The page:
Black History Month: A.D. Is A Scholar Not A Saint - Page 4
The song is about monogamy vs. anything goes. It is a very, very powerful song. Hold Up is another song that is designed to get a person to stop and realize what it is they are chasing after before they go on that chase. “Wait a minute, hold up.”
A.D. discusses the viewpoints that people have on the supposed differences between a Rapper and a musician.
“I refer to myself as a musician all the time; people will ask me what do I play? I tell them I use my voice as an instrument and I create music. That is a musician by definition.”
A.D.’s inspirations were early Hip-Hop artists and Black Leadership from the 60’s and 70’s. He identifies with both sides of his culture; he is Black, he was raised here in America, he is Haitian, that is where his roots come from and he is proud of it.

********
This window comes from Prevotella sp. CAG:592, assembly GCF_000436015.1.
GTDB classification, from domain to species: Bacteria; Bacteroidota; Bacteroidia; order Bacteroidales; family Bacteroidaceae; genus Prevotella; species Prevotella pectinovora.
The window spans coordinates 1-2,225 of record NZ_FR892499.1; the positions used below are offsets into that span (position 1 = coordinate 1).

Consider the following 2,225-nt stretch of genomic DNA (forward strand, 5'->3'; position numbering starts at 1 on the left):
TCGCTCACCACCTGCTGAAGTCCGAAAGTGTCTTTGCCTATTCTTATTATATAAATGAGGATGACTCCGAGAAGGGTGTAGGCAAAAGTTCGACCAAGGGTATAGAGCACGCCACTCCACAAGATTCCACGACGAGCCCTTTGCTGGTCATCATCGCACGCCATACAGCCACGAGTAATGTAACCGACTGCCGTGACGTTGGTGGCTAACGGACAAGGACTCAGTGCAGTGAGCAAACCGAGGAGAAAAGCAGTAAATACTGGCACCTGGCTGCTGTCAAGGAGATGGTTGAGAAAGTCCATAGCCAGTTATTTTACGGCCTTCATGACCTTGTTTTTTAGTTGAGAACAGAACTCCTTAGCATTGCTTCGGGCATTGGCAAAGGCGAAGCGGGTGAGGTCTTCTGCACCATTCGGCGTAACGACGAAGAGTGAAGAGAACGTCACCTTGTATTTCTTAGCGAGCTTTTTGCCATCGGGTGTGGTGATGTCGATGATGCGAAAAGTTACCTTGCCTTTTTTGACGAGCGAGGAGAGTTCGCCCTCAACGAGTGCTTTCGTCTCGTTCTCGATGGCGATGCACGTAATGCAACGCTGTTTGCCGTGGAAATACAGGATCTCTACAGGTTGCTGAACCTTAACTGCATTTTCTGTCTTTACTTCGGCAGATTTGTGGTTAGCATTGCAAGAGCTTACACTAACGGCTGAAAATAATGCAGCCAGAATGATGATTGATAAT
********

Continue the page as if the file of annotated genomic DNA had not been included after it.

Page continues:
A.D. has a message to the readers that everyone will find of value.
“Take ownership of yourself and take ownership and responsibility of your community. We allow too many things to inflict their influences on us. We find excuses to why things are the way they are, everyone has a sob story. Everyone has been led to a point where they could’ve been high or they could’ve been low. What we want as a community is to understand that no one in life is going to give us anything, if we want it we have to go out and get it. I’m a firm believer of that it. But you have to own it, own the struggle as much as you own the joy. Take responsibility.”
For A.D. and Young MiScHifF it is not about the fame or the money, it’s about the joy of music and the fact that they are using it to touch the lives of others. A.D., Young MiScHifF and the music that they create are examples of fighting against the negative stereotypes; they are the future of Black History.